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Hospital Site: 280 Units and Fit Into The Neighborhood?

Task force unveils a plan with 280 units in a walkable, open development, with businesses and low building heights facing the street.

 

The task force charged with recommending zoning changes at the former hospital site on Witherspoon Street has outlined with a plan that could accommodate 280 apartments and also address the concerns of neighbors. 

Hospital Site MRRO Ordinance Task Force member and architect Bill Wolfe on Tuesday outlined a tentative plan would include three, four, five and six story buildings, with the highest building abutting the parking garage. 

"It's tight, but it's doable," Wolfe said, noting that the average size of the units is similar to that of AvalonBay's proposal last year. 

The plan also includes public open space and public pathways throughout the development to avoid the appearance of a "monolithic" or "gated" community.

The buildings along Franklin Street would be three stories tall, but only two stories tall would face Franklin Street.

An ad hoc group created concept plans for a site containing 250, 260, 270 and 280 units. But the focus is on the 280-unit plan because Princeton Council wants to maintain the density in order to procure 56 affordable units (20 percent) on the site.

The plan was created simply to show what could be built on the site, with an eye to then amending the ordinance to achieve a desirable planning board application.

The task force will make zoning recommendations to Princeton Council. Should Council endorse those recommendations, the revised ordinance proposal would go to the planning board to review for adherence to the master plan before Council could vote to adopt the changes.

No final decisions have been made by the task force, but the group has discussed that it may like prospective developers to meet the following requirements:

  • minimum of 12,000 sq. ft. of retail/non-residential space on the ground floor along Witherspoon Street (up to 24,000 sq. ft allowed)
  • minimum of three residential buildings
  • Thirty percent of the site would be public open space 
  • walkways allowed between buildings, but must be above the ground floor
  • minimum distances required between buildings and across open space. 
  • building length could not exceed 150 feet (except along building abutting parking garage)

Now it will up to the task force to write the new zoning requirements in a way that will result in a development that will be amenable to the Princeton community.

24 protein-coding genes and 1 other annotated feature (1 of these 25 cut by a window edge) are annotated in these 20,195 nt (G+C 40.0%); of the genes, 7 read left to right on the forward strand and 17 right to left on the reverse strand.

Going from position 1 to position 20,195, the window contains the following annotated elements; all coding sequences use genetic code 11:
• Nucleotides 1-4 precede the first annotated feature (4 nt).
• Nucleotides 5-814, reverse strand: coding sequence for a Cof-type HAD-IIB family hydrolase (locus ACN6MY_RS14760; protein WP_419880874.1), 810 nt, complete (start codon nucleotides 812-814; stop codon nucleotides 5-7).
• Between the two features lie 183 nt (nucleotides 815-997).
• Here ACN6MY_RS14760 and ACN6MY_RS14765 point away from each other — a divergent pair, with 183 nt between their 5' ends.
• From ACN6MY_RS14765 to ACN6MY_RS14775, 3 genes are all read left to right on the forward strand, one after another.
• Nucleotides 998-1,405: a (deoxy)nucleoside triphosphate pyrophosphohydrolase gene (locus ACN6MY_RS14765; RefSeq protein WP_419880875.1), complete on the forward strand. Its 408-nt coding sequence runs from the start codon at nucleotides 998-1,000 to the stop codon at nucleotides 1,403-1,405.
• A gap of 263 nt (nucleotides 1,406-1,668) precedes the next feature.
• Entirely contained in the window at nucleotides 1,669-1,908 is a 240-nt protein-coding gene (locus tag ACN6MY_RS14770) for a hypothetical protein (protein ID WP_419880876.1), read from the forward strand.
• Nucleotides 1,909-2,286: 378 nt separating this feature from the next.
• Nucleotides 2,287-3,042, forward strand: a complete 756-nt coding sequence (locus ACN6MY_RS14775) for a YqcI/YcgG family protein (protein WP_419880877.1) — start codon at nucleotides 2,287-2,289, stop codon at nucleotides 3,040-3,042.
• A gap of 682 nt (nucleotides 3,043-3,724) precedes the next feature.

"What matters most is how it looks, how it feels walking down the sidewalk," task force member Gail Ullman said. 

Officials and members of the public also feel strongly that redevelopment should include energy conservation. To achieve that goal, Wolfe suggested that the ordinance could allow 260 units but offer a 20 unit bonus if the developer follows Princeton's energy conservation recommendations. Another resident suggested that if a developer chooses not to pursue the density bonus, Princeton could subsidize the four additional affordable housing units, to keep with the 56 units Council wants. 

The caveat is that AvalonBay, whose plans to redevelop the site were rejected by the planning board in December, could appeal the rejection within 45 days of it being finalized. Should the developer prevail, the company could build under the guidelines of the existing ordinance.

Hospital officials do not object to amending the ordinance, but say their priority is not devaluing the sale price of the property.

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SFB February 06, 2013 at 12:57 PM
Bill Wolfe is laying out something that many of us have believed the entire time: it is perfectly possible to fit 280 units onto the hospital site in a way that complements the neighborhood. A building with appropriate setbacks will give the appearance from the street of being no higher than a 2-level home. This is an innovative, sustainable concept that would enable the demonstrated benefits of a compact walkable development (reduced traffic, protected green space and economic vibrancy) to mesh with the desires of neighbors for a significant chunk of the hospital site to be returned to green space. I do fear that it will still be rejected by a group of neighbors who are dogmatically opposed to 280 units under any circumstances. I applaud the Council for having the vision to consider this plan, which provides the homes that Princeton needs in a sustainable setting that will be to the long-term benefit of businesses and residents in the community.